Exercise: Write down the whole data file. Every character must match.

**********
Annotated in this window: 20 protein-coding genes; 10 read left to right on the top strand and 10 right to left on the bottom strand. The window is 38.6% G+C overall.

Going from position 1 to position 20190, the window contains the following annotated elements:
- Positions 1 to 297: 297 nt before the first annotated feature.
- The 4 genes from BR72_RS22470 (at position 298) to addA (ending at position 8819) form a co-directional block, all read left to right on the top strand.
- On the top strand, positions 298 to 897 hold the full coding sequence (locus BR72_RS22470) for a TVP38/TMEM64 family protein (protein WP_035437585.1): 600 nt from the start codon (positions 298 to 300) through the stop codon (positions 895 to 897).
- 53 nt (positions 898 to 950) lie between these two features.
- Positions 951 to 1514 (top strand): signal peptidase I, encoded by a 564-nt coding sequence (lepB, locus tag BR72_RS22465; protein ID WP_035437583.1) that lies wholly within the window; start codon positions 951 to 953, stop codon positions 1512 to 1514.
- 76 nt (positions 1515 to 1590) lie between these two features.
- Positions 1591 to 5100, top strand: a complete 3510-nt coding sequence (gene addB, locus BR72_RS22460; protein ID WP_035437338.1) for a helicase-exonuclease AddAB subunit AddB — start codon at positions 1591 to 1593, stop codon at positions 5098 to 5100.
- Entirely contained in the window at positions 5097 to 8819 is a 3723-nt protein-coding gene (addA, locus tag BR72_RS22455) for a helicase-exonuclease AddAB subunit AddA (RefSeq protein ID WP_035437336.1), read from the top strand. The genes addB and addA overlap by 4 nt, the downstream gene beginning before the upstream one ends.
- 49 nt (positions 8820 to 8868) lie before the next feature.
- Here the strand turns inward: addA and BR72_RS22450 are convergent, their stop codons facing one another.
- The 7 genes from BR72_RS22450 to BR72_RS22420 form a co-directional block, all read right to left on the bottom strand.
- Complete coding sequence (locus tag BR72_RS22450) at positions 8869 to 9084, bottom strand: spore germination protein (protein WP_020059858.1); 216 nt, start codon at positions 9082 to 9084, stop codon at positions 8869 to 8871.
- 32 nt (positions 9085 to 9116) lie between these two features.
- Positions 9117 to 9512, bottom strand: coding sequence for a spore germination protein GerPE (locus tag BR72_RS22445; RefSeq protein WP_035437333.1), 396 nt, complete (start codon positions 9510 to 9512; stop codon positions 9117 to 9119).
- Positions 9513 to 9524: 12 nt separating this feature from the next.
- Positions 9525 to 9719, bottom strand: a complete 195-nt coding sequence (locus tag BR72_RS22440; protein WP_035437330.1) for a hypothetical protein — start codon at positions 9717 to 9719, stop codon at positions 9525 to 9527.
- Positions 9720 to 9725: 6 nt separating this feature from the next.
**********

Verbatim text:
Annotated in this window: 20 protein-coding genes; 10 read left to right on the top strand and 10 right to left on the bottom strand. The window is 38.6% G+C overall.

Going from position 1 to position 20190, the window contains the following annotated elements:
- Positions 1 to 297: 297 nt before the first annotated feature.
- The 4 genes from BR72_RS22470 (at position 298) to addA (ending at position 8819) form a co-directional block, all read left to right on the top strand.
- On the top strand, positions 298 to 897 hold the full coding sequence (locus BR72_RS22470) for a TVP38/TMEM64 family protein (protein WP_035437585.1): 600 nt from the start codon (positions 298 to 300) through the stop codon (positions 895 to 897).
- 53 nt (positions 898 to 950) lie between these two features.
- Positions 951 to 1514 (top strand): signal peptidase I, encoded by a 564-nt coding sequence (lepB, locus tag BR72_RS22465; protein ID WP_035437583.1) that lies wholly within the window; start codon positions 951 to 953, stop codon positions 1512 to 1514.
- 76 nt (positions 1515 to 1590) lie between these two features.
- Positions 1591 to 5100, top strand: a complete 3510-nt coding sequence (gene addB, locus BR72_RS22460; protein ID WP_035437338.1) for a helicase-exonuclease AddAB subunit AddB — start codon at positions 1591 to 1593, stop codon at positions 5098 to 5100.
- Entirely contained in the window at positions 5097 to 8819 is a 3723-nt protein-coding gene (addA, locus tag BR72_RS22455) for a helicase-exonuclease AddAB subunit AddA (RefSeq protein ID WP_035437336.1), read from the top strand. The genes addB and addA overlap by 4 nt, the downstream gene beginning before the upstream one ends.
- 49 nt (positions 8820 to 8868) lie before the next feature.
- Here the strand turns inward: addA and BR72_RS22450 are convergent, their stop codons facing one another.
- The 7 genes from BR72_RS22450 to BR72_RS22420 form a co-directional block, all read right to left on the bottom strand.
- Complete coding sequence (locus tag BR72_RS22450) at positions 8869 to 9084, bottom strand: spore germination protein (protein WP_020059858.1); 216 nt, start codon at positions 9082 to 9084, stop codon at positions 8869 to 8871.
- 32 nt (positions 9085 to 9116) lie between these two features.
- Positions 9117 to 9512, bottom strand: coding sequence for a spore germination protein GerPE (locus tag BR72_RS22445; RefSeq protein WP_035437333.1), 396 nt, complete (start codon positions 9510 to 9512; stop codon positions 9117 to 9119).
- Positions 9513 to 9524: 12 nt separating this feature from the next.
- Positions 9525 to 9719, bottom strand: a complete 195-nt coding sequence (locus tag BR72_RS22440; protein WP_035437330.1) for a hypothetical protein — start codon at positions 9717 to 9719, stop codon at positions 9525 to 9527.
- Positions 9720 to 9725: 6 nt separating this feature from the next.